My father’s words have come to me often, and I’ve realized how profound they were.
They came to me when I was 16 and joy riding around town with my white best friend and our two black guy friends. The officer who pulled us over made only the black kids put our hands on the dashboard, telling us we better not move them. My arms trembled from adrenaline, and from holding my arms straight out in front of me for 20 minutes. I was afraid of what would happen if any of us decided to put them down.
They came to me last March, when I was having beers with friends at a local bar in San Francisco, where I now live. After the white bouncer picked on my friend for accidentally bumping him on her way out, I stuck up for her, and he replied, “Oh I’m sorry, what do you want me to say? ‘Yessa massa’?” The bar refused to fire the guy.
My cousin Brandon, who’s from Oklahoma, got the talk from his sister when he was 15. He remembered it the time a bouncer at a club refused to let him in because he was wearing Vans, although his white friends who were let into the club a few minutes before him were wearing the same shoes.
My friend Regg grew up in Brooklyn and heard the talk from his parents, both retired N.Y.P.D. officers. He’d remember their words as he’d work to not become a target for police. No sagging pants. No untied shoes. No special handshakes to avoid being misinterpreted as a gang member.
My friend Brittany from Iowa received the talk when she was in preschool. Her mother gave it to her after a hard day at school, when she told her mother she wanted to be white so she could “look and be like everyone else.”
My mentor Nicola gave her daughter the talk when she was 8 years old, after they’d moved to Utah from Georgia. After her baby girl raised her hand in class to tell her first grade teacher about her naughty classmate, the boy responded by saying, “Get that black girl out of here!”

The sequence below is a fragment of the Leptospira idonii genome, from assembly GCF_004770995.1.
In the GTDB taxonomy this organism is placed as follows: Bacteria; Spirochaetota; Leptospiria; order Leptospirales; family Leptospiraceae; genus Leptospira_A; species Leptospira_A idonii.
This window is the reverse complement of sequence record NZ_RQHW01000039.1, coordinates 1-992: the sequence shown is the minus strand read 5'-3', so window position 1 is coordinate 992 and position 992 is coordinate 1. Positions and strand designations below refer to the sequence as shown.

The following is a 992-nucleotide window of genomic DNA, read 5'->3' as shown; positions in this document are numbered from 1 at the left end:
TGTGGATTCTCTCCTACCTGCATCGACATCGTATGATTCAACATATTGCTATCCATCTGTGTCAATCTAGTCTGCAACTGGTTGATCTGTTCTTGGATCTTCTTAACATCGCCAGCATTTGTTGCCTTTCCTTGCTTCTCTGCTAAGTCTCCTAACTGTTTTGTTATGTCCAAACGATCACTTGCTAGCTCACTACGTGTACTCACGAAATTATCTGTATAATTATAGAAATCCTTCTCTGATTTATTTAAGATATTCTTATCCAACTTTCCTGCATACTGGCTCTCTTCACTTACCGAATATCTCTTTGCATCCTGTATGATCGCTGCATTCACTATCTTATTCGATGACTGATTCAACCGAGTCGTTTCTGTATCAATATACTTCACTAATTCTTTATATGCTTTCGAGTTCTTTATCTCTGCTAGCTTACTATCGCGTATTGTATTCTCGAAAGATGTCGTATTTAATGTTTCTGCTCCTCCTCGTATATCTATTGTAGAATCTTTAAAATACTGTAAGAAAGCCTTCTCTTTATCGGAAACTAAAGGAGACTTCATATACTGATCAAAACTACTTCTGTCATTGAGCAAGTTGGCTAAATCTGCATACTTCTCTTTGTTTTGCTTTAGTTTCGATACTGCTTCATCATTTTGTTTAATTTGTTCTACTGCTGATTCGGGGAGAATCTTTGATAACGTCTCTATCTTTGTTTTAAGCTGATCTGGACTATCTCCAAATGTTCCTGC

My friend Justin received the talk when he was in first grade and living in Pennsylvania. His mother told him that she named him Justin so that when he was older, he wouldn’t be immediately judged when he put in a job application. She had wanted to name him Raheem.
Another dark body. Another talk. Another story.
When I think back to this conversation with my dad, I wonder what had happened to inspire him to have the talk that day. We have never been close. Some relationships become too strained for mending. What life encounter reminded him that he needed to sit me down and explain the rules of being black in America? What thread of injustice did he bear witness to? What life experience forced this reminder of his own blackness? Maybe it was a lifetime of experiences.
It doesn’t matter because this talk — this unfortunate, imperative and vital conversation — was a guide. A signpost. A warning. And that’s what parents are supposed to do, right? Prepare their children for the world. The beautiful, complicated and sometimes racist world.
At the end of our talk, my father said, “I want you to remember, you are lucky to be black. It is special. God only allows it of the strongest of us, because we can handle the struggle. Be proud, but be careful.”
I remember that, too.
Shaquille Heath is a communications professional and writer. She's black and she's proud in San Francisco.
Rites of Passage is a weekly-ish column from Styles and The Times Gender Initiative. For information on how to submit an essay, click here. To read past essays, check out this page.